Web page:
Case by Casebolt: The 666 of Revelation 13

Maybe some SDA’s have been reading your comments, George, and have you to thank/blame?!?!

(I appreciate everything you do, BTW.

Pretty sure TW and gang probably aren’t so thankful, though!!! :rofl:)

As the old Beck song goes:

Who could ever be so cruel?
Blame the devil for the things you do.

:thinking:

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Bruce,
I’m not concerned with TW because he reads only the “boox” (this is true, public knowledge and not gossip) thus he unfortunately has no clue about what goes on in the real world outside his delusional bubble.

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Those who cling to the silly notions that there will be a “shaking”, point to such figures as a fulfillment of prophecy as well. They cleverly have both sides covered - membership increasing means they are correct, membership decreasing means they are correct.

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In his latest interview by Ted Wilson, George Santos said that he has "no clue what the number 666 refers to. " He stated that he “just wrote down” whatever he "was shown " when he wrote the Book of Revelation.

Therefore, the mysterious enigma remains unresolved!

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I’m not sure what the holy father had in mind, but if one of the purposes of myth is to teach us about the world and our relationship to it as well as show us or remind us that there is more to humanity than our material selves, then I agree with him.

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Did you know that in 1982 the secretary of the White Estate, Robert Olson wrote that EGW misinterpreted her first vision? I think there is evidence that she at least overinterpreted several visions after that. I suggest that several of her misinterpreted experiences are due to confabulation. See my book Father Miller’s Daughter for a brief intro to this concept. I hope to publish a long article citing mutiple examples soon. My conclusion is that it is futile to blame EGW, Willie White, Arthur White since they were doing the best they could altho sincerely mistaken at times. Our kids and grandkids will probably think we are foolish for holding some of our beliefs eventually. I also recommend you obtain Dr. Don McAdams new book from Acorn Press which explains in granular detail how EGW copied from Wylie her history of Huss and Jerome–and the Waldenses and Albigensians. Entitled Ellen White and the Historians.

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It must indeed be an interesting book, rich of solid information. I won’t be able to read it because I can now do only Audible books due to my precocious eyesight limitation imposed by macular degeneration. But I had access throughout the years to more than enough proof in the literature to make sure that I am no longer foolished by the Adventist Cult regarding EGW and her claimed status of “God’s messenger,” aka prophet.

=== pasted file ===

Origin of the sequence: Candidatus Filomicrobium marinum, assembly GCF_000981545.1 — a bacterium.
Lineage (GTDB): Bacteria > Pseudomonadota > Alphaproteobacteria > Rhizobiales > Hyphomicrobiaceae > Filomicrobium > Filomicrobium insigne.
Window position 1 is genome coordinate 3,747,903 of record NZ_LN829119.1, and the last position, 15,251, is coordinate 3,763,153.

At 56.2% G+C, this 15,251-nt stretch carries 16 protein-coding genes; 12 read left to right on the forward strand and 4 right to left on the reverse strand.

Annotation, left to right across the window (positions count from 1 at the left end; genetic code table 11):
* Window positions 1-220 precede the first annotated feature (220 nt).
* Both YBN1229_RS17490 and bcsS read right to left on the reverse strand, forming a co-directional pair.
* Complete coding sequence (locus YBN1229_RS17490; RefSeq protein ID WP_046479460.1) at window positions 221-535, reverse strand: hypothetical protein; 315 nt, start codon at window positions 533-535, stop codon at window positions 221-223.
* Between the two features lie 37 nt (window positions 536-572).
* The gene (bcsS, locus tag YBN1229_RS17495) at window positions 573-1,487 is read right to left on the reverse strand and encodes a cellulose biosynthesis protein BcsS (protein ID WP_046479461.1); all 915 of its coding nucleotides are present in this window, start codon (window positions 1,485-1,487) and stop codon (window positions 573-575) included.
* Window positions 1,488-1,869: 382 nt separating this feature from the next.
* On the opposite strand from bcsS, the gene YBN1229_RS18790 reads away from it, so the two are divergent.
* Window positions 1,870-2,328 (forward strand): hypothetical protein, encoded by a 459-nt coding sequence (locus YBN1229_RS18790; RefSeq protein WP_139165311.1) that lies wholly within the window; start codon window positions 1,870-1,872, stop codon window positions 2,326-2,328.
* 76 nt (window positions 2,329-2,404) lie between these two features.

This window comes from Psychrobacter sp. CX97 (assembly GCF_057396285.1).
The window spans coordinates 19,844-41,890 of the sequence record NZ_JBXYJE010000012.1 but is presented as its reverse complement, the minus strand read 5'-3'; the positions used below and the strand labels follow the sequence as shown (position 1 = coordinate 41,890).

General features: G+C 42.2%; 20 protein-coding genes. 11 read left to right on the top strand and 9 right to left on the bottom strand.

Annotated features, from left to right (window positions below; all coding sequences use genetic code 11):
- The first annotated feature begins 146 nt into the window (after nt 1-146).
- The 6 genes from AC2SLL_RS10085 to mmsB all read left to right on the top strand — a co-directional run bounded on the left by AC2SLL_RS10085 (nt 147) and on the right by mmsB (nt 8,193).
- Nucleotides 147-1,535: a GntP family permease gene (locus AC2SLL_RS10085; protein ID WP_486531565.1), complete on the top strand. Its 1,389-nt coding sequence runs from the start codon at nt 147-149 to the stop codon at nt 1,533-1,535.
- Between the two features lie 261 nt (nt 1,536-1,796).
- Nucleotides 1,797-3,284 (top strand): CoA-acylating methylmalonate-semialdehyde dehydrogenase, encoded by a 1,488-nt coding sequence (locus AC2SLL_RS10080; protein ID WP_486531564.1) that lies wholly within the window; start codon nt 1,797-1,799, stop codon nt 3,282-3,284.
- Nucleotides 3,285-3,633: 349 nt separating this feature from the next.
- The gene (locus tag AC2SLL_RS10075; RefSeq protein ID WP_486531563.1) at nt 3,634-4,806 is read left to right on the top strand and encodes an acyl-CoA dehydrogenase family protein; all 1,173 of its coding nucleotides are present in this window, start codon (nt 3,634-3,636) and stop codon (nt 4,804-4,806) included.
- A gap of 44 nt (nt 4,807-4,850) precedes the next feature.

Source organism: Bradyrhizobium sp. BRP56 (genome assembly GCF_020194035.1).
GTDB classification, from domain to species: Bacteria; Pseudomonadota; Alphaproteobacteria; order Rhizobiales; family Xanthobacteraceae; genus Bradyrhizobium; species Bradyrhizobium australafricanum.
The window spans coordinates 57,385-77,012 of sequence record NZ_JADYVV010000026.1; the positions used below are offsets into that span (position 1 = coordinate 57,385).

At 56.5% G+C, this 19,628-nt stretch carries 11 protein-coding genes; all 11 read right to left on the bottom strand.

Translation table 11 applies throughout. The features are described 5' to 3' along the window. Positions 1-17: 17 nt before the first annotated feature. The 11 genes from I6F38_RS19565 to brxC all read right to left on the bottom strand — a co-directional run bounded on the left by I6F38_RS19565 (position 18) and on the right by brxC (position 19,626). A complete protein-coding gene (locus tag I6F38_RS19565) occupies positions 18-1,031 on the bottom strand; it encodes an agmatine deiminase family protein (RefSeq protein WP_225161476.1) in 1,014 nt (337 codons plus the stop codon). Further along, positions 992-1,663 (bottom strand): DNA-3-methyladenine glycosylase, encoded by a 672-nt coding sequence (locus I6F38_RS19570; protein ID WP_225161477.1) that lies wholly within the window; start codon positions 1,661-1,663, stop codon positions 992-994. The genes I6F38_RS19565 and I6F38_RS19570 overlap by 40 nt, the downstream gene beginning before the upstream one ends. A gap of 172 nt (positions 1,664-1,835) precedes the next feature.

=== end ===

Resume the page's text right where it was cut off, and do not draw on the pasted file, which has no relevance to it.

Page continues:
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While I appreciate your scholarship on this, @doncasebolt, and find your work interesting to a point, (like @GeorgeTichy I’ve learned enough about EGW to draw my own conclusions on her work) I disagree with the idea that it’s pointless to try holding EGW et. als., accountable for their misguided efforts because they “were doing the best they could”.

To use the extreme example, is it wrong to hold Hitler accountable for the atrocities of WWII?

After all, he only had the best of intentions and was trying to make the world a better place, at least according to his “misguided” personal philosophy.

Further I don’t believe the founders of the SDA denomination were doing the best they could, as this is something people very rarely do.

The flesh is willing right?

In Adventism’s case, I don’t need to tell you that there is ample evidence that EGW and the people in her inner circle had serious doubts about the source of her inspiration and that she herself wondered if she was doing the work of demons.

The fact that none of this was admitted publicly, and that the denomination leadership has now embarked on a campaign to rehabilitate her reputation and reinstate a cultic reverence for the near inerrancy of her work, convinces me that there is no need for me to offer my forgiveness in this matter as none of them think they’ve done anything wrong, nor have they seen fit to ask me for what would undoubtedly be seen as an unwanted, and even condescending, gift.

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Therefore you certainly know how many hours of precious time we put into reading and studying the sources of info that appeared in the past few decades. You also must have experienced the accompanying feelings of betrayal on the part of the Church that you were told was God’s remnant Church on this planet. All baloney, all a farce, all a lie. You certainly felt like me, that I was belonging not to a Church, but to a cult.